The forum will be updated with discussion questions each week.

Other Reccomendations

Persepolis: The Story of a Childhood by Marjane Satrapi

No One Knows About Persian Cats

Renowned Iranian director Bahman Ghobadi (A Time For Drunken Horses, Marooned in Iraq) returns with "an exhilarating examination of a leading Iranian criminal enterprise music" (The Wall Street Journa). Co-written by imprisoned Iranian-American journalist Roxana Saberi, the film is an indictment of artistic repression in Iran s exciting underground music scene and a funny and moving celebration of an entire generation of Iranians striving towards personal and creative freedom. Shot in secret and featuring extraordinary performances by real underground bands, NO ONE KNOWS ABOUT PERSIAN CATS follows a pair of young musicians, recently released from prison, on a mission to take their rock band to Europe. Forbidden by the authorities to play in Iran, they plan their escape abroad with a fast-talking music promoter. Vowing to play one last show before leaving Tehran, their dangerous mission takes them on a free-wheeling journey through the City's vibrant and diverse underground scene, home to an estimated 2,000 illegal independent bands.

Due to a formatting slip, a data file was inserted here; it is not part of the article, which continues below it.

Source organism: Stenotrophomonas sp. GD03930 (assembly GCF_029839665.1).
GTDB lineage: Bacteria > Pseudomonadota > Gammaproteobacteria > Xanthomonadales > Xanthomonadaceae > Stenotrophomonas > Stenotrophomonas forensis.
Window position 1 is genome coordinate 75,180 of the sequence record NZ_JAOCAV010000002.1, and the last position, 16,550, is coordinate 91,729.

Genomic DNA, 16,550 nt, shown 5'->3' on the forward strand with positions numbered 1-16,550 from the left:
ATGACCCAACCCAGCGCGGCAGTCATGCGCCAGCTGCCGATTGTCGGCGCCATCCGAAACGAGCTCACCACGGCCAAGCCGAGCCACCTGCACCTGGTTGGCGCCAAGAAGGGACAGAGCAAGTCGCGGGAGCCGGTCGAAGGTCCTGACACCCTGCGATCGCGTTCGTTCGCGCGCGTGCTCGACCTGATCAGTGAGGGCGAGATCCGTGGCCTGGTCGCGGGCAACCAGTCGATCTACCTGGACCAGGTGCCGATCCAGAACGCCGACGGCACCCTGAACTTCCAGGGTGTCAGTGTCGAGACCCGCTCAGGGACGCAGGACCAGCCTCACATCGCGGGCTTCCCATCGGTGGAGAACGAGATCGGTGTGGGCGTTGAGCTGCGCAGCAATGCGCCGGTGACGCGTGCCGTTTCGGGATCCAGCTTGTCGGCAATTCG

The Salesman

Academy Award Winner for Best Foreign Language Film. Forced out of their apartment due to dangerous works on a neighboring building, Emad and Rana move into a new flat in the center of Tehran. An incident linked to the previous tenant will dramatically change the young couple's life.